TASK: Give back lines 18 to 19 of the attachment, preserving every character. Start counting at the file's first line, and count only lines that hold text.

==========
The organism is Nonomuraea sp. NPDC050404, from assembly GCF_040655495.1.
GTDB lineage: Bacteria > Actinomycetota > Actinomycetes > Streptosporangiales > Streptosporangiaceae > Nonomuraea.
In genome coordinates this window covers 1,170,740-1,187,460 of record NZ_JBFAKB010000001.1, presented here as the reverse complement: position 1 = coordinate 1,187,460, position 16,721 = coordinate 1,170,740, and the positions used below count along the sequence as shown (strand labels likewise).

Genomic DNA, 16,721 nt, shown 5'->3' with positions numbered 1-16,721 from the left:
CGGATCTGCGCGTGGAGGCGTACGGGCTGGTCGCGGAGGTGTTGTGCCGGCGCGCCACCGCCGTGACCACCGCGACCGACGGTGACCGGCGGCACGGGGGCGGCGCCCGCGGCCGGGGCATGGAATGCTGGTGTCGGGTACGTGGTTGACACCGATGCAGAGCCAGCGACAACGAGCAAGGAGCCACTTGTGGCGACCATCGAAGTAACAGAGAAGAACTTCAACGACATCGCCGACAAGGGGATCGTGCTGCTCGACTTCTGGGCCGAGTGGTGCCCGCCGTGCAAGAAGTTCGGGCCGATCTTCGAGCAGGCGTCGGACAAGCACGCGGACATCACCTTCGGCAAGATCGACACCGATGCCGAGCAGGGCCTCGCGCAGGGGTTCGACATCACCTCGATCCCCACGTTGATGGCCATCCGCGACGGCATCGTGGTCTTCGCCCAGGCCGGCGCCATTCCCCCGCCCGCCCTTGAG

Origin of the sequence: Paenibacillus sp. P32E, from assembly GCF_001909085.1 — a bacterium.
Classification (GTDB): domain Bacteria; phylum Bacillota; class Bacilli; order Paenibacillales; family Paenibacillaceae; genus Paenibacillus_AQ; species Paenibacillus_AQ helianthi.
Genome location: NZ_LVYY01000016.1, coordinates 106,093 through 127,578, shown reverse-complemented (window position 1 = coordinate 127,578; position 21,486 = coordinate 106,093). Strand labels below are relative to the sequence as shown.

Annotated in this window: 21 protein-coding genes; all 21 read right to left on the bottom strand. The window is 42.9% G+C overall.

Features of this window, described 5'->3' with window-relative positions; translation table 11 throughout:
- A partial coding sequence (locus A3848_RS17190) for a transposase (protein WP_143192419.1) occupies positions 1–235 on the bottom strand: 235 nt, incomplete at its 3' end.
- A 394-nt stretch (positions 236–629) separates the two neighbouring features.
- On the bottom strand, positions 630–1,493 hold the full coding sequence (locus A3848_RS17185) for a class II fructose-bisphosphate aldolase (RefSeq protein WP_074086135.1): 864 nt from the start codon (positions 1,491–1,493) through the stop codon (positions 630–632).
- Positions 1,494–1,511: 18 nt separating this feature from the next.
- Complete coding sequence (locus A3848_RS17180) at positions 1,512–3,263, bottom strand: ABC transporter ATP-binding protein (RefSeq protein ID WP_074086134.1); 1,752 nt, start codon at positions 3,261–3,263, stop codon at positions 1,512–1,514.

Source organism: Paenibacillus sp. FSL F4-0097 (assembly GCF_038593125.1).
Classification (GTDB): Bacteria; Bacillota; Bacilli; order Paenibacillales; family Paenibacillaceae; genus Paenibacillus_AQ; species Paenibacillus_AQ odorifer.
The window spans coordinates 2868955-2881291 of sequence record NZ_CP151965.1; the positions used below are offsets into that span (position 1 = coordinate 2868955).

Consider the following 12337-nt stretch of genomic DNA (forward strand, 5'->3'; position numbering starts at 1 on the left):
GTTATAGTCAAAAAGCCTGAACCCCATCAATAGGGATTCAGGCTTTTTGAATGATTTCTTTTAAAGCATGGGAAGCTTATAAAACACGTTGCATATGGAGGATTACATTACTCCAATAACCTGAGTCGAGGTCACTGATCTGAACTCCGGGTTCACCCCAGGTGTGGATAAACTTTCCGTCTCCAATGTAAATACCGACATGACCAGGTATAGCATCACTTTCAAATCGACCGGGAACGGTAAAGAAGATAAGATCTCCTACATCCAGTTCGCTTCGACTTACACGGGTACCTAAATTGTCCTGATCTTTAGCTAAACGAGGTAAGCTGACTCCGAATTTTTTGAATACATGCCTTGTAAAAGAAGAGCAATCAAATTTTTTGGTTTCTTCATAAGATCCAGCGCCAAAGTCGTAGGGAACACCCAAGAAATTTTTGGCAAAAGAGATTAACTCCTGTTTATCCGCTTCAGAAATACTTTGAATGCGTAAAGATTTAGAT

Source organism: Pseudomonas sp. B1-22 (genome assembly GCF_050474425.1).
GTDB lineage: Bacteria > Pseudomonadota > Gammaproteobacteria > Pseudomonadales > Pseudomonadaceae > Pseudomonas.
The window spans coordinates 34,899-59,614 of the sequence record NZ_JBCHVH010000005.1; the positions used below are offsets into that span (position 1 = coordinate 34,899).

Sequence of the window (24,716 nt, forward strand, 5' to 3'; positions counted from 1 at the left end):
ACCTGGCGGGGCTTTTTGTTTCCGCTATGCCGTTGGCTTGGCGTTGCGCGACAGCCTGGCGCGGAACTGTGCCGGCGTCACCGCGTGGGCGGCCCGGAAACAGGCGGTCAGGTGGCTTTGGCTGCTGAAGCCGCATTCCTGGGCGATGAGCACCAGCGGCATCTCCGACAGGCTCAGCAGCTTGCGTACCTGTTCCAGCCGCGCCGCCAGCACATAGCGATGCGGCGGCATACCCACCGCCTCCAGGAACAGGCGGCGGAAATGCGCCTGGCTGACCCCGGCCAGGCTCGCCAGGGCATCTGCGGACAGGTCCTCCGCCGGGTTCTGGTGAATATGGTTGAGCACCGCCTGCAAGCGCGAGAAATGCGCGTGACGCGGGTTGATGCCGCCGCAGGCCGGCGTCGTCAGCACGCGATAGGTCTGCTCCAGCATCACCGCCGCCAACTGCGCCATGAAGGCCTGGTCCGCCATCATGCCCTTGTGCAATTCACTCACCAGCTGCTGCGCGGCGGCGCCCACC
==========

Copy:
The window spans coordinates 2868955-2881291 of sequence record NZ_CP151965.1; the positions used below are offsets into that span (position 1 = coordinate 2868955).

Consider the following 12337-nt stretch of genomic DNA (forward strand, 5'->3'; position numbering starts at 1 on the left):